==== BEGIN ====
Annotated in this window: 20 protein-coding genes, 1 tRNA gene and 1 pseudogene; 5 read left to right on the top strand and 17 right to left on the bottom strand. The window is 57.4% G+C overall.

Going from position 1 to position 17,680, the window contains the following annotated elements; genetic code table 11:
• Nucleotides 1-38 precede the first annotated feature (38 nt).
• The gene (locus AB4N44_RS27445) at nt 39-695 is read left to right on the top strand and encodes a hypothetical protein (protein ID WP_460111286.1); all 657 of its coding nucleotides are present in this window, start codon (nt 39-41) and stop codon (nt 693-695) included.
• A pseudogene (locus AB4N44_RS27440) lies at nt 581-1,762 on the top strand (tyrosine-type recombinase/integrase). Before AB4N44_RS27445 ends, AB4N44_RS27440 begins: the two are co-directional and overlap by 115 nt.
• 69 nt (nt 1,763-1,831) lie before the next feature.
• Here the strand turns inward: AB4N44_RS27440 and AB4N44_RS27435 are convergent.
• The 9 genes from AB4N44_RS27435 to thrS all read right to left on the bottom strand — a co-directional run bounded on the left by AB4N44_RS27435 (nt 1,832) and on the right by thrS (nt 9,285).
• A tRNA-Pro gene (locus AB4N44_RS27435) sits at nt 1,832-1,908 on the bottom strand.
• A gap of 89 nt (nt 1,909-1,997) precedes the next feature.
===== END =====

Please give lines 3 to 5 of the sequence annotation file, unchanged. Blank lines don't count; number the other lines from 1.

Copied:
• Nucleotides 1-38 precede the first annotated feature (38 nt).
• The gene (locus AB4N44_RS27445) at nt 39-695 is read left to right on the top strand and encodes a hypothetical protein (protein ID WP_460111286.1); all 657 of its coding nucleotides are present in this window, start codon (nt 39-41) and stop codon (nt 693-695) included.
• A pseudogene (locus AB4N44_RS27440) lies at nt 581-1,762 on the top strand (tyrosine-type recombinase/integrase). Before AB4N44_RS27445 ends, AB4N44_RS27440 begins: the two are co-directional and overlap by 115 nt.